The present FRET studies allowed us to build an open PCNA–RFC complex structure based on our distance information and the coordinates of the RFC–PCNA complex determined by x-ray crystallography. We first tested an in-plane opening of the PCNA ring. The opening of the PCNA ring was achieved by in-plane rotating of the subunits I and II outwardly while keeping the intermolecular β sheet formed between subunits III and I/II intact (Fig. 5). Furthermore, the dihedral angles of backbone bonds in the interdomain loop were adjusted to give the final open PCNA structure. It should be noted that these structures do not necessarily represent an energy-minimized structure. The gap resulting from in-plane opening of PCNA ring is determined by measuring the closest distance between the two neighboring subunits. The gap distance determined in the in-plane open PCNA–RFC complex is ≈27 Å, which is within the range of the simulated distance of 20~30 Å (21). Given a diameter of 20 Å for B form duplex DNA, we consider this gap distance sufficient to allow the passage of duplex DNA. We also explored the out-of-plane ring conformation of opened PCNA (Fig. 5). A previous study demonstrated that such an open ring conformation exists in the T4 clamp-loading pathway (23). We constructed this model by twisting the intersubunit β sheet formed between subunits and adjusting the dihedral angle of the interdomain loop to keep the distance between W185 and C107 close to 34 Å. Interestingly, with a right-handed opening of the PCNA ring, a gap of ≈5 Å can be generated. Our modeling is in accord with EM results on the archaeal RFC–PCNA–DNA complex showing an open PCNA structure with an estimated gap size of 5 Å (20). We also tested a left-handed ring opening of PCNA. Although the resulting gap size is larger, we consider the left-handed opening of the PCNA ring was less likely, because previous molecular simulations suggested this open ring conformation is energetically unfavorable (21).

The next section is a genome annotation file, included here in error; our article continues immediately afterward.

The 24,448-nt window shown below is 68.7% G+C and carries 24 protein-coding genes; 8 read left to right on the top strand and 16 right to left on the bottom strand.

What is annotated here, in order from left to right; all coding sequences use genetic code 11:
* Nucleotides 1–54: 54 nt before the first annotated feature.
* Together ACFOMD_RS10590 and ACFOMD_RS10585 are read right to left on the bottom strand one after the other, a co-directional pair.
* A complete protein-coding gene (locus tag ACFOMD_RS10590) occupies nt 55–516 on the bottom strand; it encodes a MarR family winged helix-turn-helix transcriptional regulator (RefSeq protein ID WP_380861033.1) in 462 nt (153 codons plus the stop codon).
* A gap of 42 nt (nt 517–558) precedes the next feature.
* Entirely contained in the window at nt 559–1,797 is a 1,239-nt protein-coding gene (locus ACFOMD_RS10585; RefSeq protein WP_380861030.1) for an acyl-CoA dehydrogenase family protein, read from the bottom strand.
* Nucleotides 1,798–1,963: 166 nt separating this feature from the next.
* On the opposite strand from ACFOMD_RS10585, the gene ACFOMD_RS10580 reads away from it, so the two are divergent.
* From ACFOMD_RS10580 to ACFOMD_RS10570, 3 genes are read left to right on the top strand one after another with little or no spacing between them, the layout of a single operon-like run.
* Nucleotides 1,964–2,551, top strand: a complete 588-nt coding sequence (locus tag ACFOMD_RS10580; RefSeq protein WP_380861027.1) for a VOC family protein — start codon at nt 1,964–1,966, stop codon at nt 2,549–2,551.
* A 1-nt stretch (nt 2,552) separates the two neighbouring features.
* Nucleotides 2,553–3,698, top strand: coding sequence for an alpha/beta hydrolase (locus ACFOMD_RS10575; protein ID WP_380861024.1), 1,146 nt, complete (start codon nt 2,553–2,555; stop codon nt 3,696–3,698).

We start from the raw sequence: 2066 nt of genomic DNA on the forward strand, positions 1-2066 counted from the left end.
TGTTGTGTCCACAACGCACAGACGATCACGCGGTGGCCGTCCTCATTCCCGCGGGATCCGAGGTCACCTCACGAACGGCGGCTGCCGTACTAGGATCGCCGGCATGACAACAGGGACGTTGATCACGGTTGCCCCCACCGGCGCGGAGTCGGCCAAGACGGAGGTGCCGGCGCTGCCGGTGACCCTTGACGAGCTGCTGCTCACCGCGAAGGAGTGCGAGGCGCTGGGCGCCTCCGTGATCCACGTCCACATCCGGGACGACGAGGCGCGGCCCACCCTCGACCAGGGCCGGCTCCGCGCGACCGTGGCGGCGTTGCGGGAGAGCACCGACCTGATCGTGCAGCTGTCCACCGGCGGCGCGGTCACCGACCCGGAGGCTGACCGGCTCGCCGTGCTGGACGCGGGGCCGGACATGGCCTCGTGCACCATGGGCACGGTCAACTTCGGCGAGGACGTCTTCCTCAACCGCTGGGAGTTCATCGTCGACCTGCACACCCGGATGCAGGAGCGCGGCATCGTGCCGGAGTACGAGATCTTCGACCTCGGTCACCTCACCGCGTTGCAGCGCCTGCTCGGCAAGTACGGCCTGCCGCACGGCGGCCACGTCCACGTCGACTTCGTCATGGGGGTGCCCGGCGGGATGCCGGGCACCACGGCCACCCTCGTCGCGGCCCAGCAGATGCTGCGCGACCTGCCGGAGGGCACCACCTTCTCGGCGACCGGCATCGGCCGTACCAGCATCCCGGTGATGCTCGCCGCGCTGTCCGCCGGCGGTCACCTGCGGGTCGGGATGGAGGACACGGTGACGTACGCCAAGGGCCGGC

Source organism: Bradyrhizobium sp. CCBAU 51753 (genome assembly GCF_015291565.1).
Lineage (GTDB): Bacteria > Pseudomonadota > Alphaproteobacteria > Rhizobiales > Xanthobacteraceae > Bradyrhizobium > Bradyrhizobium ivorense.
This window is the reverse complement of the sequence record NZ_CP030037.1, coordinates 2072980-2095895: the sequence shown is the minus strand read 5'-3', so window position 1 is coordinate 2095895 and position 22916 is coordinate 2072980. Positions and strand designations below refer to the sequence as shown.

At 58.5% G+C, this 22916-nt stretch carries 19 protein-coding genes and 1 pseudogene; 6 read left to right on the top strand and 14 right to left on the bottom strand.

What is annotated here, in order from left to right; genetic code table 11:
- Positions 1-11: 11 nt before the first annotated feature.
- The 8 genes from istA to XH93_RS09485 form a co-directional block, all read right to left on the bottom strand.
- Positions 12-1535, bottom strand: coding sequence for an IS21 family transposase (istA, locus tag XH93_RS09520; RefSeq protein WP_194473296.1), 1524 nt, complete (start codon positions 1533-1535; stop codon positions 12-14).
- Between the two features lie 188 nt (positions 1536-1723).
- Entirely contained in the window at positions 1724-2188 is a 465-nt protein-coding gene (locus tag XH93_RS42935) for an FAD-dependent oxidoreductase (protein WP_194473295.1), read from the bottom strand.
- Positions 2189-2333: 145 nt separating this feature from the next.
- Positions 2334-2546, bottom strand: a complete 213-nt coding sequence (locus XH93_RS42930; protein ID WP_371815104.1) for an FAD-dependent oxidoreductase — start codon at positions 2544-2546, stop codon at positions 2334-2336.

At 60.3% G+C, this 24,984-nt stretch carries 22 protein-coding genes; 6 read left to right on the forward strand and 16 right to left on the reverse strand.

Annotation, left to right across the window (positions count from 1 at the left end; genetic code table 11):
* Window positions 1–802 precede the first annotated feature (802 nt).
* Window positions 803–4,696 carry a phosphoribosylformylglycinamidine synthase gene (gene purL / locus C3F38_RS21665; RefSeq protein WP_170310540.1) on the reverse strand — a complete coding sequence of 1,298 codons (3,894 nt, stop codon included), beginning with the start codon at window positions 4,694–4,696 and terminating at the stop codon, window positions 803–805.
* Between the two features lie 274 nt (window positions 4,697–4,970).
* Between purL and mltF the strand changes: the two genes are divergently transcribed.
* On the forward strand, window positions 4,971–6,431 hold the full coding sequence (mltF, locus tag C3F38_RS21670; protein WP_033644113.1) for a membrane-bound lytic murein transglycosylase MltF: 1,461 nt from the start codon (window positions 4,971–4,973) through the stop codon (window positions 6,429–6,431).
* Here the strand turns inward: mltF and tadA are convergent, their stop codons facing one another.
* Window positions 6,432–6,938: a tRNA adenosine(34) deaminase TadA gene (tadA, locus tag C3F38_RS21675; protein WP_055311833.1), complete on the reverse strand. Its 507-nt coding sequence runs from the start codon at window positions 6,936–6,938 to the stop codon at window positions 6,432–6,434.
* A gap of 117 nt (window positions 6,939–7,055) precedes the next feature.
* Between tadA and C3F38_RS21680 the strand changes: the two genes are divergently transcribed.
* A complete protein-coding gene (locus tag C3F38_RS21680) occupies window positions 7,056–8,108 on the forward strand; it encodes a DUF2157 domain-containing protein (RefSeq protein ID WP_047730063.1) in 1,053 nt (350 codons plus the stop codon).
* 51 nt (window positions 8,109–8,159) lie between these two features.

Fig. 5.
Modeling of the opened PCNA–RFC structure. (A) The S. cerevisiae RFC–PCNA crystal structure. The RFC five subunits are rendered as ribbon and colored as red, gold, green, cyan, and blue, respectively. The PCNA exists as a closed trimer ...